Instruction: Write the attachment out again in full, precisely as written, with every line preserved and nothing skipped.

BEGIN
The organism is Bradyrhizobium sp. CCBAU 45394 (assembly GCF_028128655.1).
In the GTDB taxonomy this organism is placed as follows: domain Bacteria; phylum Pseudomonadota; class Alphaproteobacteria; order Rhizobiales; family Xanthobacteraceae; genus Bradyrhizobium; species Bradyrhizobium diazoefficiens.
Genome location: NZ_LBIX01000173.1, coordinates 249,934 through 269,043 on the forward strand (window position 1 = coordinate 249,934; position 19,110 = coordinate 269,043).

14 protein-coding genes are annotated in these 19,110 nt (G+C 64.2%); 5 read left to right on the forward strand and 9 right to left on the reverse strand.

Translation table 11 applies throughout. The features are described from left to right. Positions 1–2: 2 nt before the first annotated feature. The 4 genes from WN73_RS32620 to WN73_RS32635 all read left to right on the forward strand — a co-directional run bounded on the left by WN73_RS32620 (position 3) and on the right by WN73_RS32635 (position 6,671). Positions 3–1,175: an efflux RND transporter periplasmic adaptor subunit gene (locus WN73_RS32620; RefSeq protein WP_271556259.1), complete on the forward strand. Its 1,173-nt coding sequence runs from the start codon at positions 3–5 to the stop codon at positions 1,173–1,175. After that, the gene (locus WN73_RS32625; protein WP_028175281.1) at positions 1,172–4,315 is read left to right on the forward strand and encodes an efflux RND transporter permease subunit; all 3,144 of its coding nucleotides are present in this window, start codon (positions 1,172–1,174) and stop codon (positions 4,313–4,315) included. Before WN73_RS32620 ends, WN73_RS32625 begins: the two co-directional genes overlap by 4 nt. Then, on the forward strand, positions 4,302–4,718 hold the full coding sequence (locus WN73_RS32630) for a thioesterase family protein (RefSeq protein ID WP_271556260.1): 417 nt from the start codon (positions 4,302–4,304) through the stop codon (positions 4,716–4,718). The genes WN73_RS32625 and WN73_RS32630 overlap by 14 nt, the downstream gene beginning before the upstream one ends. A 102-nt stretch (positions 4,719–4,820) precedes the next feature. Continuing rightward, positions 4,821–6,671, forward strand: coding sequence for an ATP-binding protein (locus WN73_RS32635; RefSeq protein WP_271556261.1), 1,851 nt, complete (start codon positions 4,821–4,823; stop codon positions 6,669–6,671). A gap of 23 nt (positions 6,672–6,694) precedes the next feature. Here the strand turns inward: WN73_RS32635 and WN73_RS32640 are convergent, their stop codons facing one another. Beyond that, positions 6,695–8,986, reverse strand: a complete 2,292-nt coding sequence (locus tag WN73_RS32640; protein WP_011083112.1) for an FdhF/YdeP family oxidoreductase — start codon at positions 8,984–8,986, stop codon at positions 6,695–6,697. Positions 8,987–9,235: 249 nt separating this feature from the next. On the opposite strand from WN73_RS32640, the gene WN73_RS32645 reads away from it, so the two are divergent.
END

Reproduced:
The organism is Bradyrhizobium sp. CCBAU 45394 (assembly GCF_028128655.1).
In the GTDB taxonomy this organism is placed as follows: domain Bacteria; phylum Pseudomonadota; class Alphaproteobacteria; order Rhizobiales; family Xanthobacteraceae; genus Bradyrhizobium; species Bradyrhizobium diazoefficiens.
Genome location: NZ_LBIX01000173.1, coordinates 249,934 through 269,043 on the forward strand (window position 1 = coordinate 249,934; position 19,110 = coordinate 269,043).

14 protein-coding genes are annotated in these 19,110 nt (G+C 64.2%); 5 read left to right on the forward strand and 9 right to left on the reverse strand.

Translation table 11 applies throughout. The features are described from left to right. Positions 1–2: 2 nt before the first annotated feature. The 4 genes from WN73_RS32620 to WN73_RS32635 all read left to right on the forward strand — a co-directional run bounded on the left by WN73_RS32620 (position 3) and on the right by WN73_RS32635 (position 6,671). Positions 3–1,175: an efflux RND transporter periplasmic adaptor subunit gene (locus WN73_RS32620; RefSeq protein WP_271556259.1), complete on the forward strand. Its 1,173-nt coding sequence runs from the start codon at positions 3–5 to the stop codon at positions 1,173–1,175. After that, the gene (locus WN73_RS32625; protein WP_028175281.1) at positions 1,172–4,315 is read left to right on the forward strand and encodes an efflux RND transporter permease subunit; all 3,144 of its coding nucleotides are present in this window, start codon (positions 1,172–1,174) and stop codon (positions 4,313–4,315) included. Before WN73_RS32620 ends, WN73_RS32625 begins: the two co-directional genes overlap by 4 nt. Then, on the forward strand, positions 4,302–4,718 hold the full coding sequence (locus WN73_RS32630) for a thioesterase family protein (RefSeq protein ID WP_271556260.1): 417 nt from the start codon (positions 4,302–4,304) through the stop codon (positions 4,716–4,718). The genes WN73_RS32625 and WN73_RS32630 overlap by 14 nt, the downstream gene beginning before the upstream one ends. A 102-nt stretch (positions 4,719–4,820) precedes the next feature. Continuing rightward, positions 4,821–6,671, forward strand: coding sequence for an ATP-binding protein (locus WN73_RS32635; RefSeq protein WP_271556261.1), 1,851 nt, complete (start codon positions 4,821–4,823; stop codon positions 6,669–6,671). A gap of 23 nt (positions 6,672–6,694) precedes the next feature. Here the strand turns inward: WN73_RS32635 and WN73_RS32640 are convergent, their stop codons facing one another. Beyond that, positions 6,695–8,986, reverse strand: a complete 2,292-nt coding sequence (locus tag WN73_RS32640; protein WP_011083112.1) for an FdhF/YdeP family oxidoreductase — start codon at positions 8,984–8,986, stop codon at positions 6,695–6,697. Positions 8,987–9,235: 249 nt separating this feature from the next. On the opposite strand from WN73_RS32640, the gene WN73_RS32645 reads away from it, so the two are divergent.